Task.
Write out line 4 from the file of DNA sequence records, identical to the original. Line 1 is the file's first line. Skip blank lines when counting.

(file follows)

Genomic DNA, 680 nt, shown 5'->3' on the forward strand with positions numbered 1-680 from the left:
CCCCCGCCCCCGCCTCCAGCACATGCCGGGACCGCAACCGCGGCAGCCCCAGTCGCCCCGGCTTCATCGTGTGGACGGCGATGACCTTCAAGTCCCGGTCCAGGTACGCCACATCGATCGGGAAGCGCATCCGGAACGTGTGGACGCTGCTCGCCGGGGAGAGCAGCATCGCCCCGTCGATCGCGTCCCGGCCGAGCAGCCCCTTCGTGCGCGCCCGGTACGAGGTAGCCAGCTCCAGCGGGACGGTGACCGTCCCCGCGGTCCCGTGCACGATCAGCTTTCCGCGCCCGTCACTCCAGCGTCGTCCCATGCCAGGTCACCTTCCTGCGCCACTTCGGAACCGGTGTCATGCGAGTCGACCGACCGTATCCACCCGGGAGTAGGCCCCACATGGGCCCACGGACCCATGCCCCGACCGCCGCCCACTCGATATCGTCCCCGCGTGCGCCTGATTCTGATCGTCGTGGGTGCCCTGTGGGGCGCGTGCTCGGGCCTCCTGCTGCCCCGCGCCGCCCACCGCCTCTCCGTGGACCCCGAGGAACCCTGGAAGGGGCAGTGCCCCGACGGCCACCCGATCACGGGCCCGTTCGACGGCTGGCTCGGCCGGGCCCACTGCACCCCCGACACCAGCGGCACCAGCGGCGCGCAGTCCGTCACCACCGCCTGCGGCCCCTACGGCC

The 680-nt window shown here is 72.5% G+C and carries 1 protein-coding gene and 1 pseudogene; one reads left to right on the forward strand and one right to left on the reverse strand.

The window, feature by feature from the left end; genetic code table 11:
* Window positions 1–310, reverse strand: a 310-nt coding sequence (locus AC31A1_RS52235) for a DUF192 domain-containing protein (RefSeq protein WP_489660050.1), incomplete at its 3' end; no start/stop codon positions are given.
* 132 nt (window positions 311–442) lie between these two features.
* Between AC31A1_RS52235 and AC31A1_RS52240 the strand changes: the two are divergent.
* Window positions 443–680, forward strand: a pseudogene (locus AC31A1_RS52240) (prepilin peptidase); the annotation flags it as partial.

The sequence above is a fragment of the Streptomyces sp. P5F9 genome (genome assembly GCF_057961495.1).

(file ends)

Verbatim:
The window, feature by feature from the left end; genetic code table 11: